Story and photo by Devin Fisher
A Vietnam veteran spoke to Fort Carson warriors May 7 urging them to take advantage of the resources available to assist them with the challenges associated with being a combat veteran.
Retired Marine Sgt. Andrew Brandi, a motivational speaker and author of “The Warriors Guide to Insanity,” conducted two, one-hour presentations at McMahon Auditorium sharing 40 years of personal experience and stories of fellow veterans to assist Mountain Post Soldiers in dealing with post-traumatic stress, survivor guilt and suicidal issues.
“I am here today to talk to you troops so you don’t repeat what we (Vietnam veterans) did,” Brandi said. He and his three closest Battle Buddies combined had 23 wives and have had 260 jobs, which Brandi said was normal for combat veterans their generation.
“You don’t have to (repeat what we did) anymore – there are good programs in place now,” he said. “Counselors know what they are talking about; they can help you get through your experiences in a very short time.”
Brandi noted the average warrior saw 40 days of combat during World War II and 240 days during the Vietnam War, but he has recently talked with Soldiers who have spent more than 1,200 days in combat.
“If you think you don’t have issues after 1,200 days of combat, you need to think again,” Brandi said.
Something changes inside a warrior the first time he takes another’s life or watches a comrade fall on the battlefield, Brandi said. Warriors feel rage and anger and want payback; but they also feel a sense of loneliness they have never experienced before.
They also struggle living in two worlds simultaneously – the warrior world and civilian society.
“The two worlds do not mesh; you have to cross that bridge and that’s part of the problem. The world that they used to belong to no longer feels comfortable.”
He shared stories of a combat veteran performing a perimeter search of a Wal-Mart parking lot to ensure there were no snipers on the rooftop prior to entering the building and another who was unable to drive a car down the street for fear of an improvised explosive device detonating under his vehicle. Yet another warrior could not go to the mall for fear of a suicide bomber blowing up his Family.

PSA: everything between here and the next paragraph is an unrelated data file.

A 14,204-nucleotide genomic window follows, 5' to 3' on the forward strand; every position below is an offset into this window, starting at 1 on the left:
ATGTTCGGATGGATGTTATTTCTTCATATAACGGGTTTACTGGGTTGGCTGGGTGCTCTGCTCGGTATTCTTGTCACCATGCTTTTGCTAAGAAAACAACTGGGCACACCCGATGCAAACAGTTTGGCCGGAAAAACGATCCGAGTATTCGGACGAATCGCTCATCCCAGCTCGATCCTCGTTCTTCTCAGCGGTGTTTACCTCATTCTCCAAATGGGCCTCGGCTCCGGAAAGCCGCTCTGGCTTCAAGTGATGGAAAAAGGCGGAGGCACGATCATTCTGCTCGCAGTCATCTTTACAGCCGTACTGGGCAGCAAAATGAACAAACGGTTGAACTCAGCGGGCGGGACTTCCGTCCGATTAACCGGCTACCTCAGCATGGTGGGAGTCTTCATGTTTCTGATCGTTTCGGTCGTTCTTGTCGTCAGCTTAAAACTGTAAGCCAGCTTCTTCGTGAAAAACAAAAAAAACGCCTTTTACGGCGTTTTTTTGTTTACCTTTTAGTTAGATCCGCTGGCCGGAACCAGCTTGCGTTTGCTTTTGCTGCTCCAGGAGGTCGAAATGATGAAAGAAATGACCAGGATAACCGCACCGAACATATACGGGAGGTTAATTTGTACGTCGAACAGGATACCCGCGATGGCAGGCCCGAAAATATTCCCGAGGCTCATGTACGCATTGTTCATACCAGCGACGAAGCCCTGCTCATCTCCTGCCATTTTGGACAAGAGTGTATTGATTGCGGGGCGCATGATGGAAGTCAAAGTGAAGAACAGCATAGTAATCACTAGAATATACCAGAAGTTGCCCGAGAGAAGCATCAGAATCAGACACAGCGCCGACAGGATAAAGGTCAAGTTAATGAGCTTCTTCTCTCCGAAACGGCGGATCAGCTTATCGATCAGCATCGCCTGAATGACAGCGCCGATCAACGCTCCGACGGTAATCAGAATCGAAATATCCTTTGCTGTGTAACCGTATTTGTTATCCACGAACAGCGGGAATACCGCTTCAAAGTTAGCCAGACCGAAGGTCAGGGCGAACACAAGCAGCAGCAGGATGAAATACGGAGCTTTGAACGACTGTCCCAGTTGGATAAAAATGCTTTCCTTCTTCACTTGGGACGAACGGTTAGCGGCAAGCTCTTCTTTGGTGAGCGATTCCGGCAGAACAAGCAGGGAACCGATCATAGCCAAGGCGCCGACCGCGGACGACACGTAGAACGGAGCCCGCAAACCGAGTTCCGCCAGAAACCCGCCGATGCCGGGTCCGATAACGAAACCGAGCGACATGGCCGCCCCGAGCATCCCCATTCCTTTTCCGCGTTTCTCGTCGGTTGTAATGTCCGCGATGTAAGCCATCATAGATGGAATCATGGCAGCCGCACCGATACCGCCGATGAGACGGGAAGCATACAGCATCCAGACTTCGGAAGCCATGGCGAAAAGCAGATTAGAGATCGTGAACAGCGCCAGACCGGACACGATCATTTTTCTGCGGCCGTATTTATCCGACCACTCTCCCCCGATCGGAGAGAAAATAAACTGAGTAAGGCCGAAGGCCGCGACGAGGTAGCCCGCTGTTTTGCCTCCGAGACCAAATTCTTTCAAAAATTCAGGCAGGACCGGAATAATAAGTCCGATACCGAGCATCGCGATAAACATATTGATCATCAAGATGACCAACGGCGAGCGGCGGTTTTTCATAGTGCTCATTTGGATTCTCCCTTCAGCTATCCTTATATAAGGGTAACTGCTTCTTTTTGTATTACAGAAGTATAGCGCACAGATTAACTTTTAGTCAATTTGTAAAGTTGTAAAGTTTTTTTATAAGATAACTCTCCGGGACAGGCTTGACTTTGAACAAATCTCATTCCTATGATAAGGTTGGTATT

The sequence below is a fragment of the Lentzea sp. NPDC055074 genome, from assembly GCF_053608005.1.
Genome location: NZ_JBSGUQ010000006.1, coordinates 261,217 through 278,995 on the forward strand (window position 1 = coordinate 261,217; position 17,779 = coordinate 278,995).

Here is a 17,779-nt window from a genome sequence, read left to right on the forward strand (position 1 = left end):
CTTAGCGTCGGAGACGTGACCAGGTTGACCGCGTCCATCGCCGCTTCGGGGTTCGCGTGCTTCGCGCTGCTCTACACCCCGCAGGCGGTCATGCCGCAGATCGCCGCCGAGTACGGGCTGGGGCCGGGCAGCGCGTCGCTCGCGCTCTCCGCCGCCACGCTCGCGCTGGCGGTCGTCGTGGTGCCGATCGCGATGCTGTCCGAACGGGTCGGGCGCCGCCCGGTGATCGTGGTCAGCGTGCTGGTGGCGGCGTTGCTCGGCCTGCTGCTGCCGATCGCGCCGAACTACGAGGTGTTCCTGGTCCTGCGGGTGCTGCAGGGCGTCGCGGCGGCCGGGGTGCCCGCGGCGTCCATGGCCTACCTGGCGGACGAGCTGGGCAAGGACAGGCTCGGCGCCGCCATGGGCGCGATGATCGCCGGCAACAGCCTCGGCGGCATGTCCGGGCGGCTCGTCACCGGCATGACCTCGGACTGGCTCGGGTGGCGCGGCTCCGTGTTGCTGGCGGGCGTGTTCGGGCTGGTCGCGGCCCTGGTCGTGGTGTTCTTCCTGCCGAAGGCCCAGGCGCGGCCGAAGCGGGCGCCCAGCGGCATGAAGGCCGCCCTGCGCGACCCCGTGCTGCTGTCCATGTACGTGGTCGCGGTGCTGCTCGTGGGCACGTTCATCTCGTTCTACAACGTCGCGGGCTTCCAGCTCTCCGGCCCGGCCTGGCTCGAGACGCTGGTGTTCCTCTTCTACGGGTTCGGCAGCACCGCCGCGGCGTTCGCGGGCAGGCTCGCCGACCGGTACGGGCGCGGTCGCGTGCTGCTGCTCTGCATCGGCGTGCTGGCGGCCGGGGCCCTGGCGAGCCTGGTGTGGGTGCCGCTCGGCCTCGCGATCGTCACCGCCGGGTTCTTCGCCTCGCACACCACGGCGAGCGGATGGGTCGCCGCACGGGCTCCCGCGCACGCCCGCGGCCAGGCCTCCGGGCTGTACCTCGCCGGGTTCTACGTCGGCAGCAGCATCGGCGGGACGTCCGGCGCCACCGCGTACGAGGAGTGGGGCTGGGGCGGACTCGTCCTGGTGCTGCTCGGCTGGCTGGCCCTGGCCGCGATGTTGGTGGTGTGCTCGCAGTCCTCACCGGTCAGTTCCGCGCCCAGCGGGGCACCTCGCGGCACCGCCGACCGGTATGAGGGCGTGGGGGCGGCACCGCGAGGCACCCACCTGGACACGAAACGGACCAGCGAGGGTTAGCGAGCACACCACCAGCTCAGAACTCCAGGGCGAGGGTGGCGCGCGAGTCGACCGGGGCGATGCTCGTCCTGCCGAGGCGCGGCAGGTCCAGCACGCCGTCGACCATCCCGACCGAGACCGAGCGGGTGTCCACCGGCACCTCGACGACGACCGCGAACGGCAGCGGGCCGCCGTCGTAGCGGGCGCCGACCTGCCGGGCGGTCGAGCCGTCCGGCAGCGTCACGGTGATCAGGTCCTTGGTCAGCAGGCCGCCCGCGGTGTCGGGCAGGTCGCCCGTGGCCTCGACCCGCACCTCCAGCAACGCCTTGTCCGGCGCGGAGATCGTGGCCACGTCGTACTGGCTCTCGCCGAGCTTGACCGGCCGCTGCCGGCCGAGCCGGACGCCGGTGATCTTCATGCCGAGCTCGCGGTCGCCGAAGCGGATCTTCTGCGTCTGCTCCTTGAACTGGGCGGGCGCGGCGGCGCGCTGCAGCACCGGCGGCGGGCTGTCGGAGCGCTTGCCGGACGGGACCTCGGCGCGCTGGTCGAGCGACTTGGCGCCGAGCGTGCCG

Brandi recalled feeling completely alone when he returned from Vietnam, having no place to turn for assistance. Fortunately, today there are combat counselors who have experienced similar situations on the battlefield and can help warriors work through their feelings, he said.
In addition to the mental health services available at Fort Carson, assistance is available through the Department of Veterans Affairs and the Sgt. Brandi Web site. Located at http://sgtbrandi.com, the Web site has teamed up with the Military Order of the Purple Heart to provide mentors to combat veterans.
Brandi also expressed the need for warriors to remain connected with their Battle Buddies, because they provide a good support base.
“The truest friends they (warriors) have are the ones they just came out of battle with,” he explained. “Those are the ones they can trust.”
This special bond can cause strain on relationships as the warriors seek refuge in their Battle Buddies and not their spouses, Brandi warned. He also urged the Soldiers to recognize that their spouse had their own trauma to deal with while they were deployed, to include raising children alone and worrying about their Soldiers’ safety.
As for suicide, Brandi suggests warriors honor their brothers and sisters who died beside them on the battlefield.
“If they thought you were worth dying for, you’ve got to think, ‘maybe I’m worth living for.'”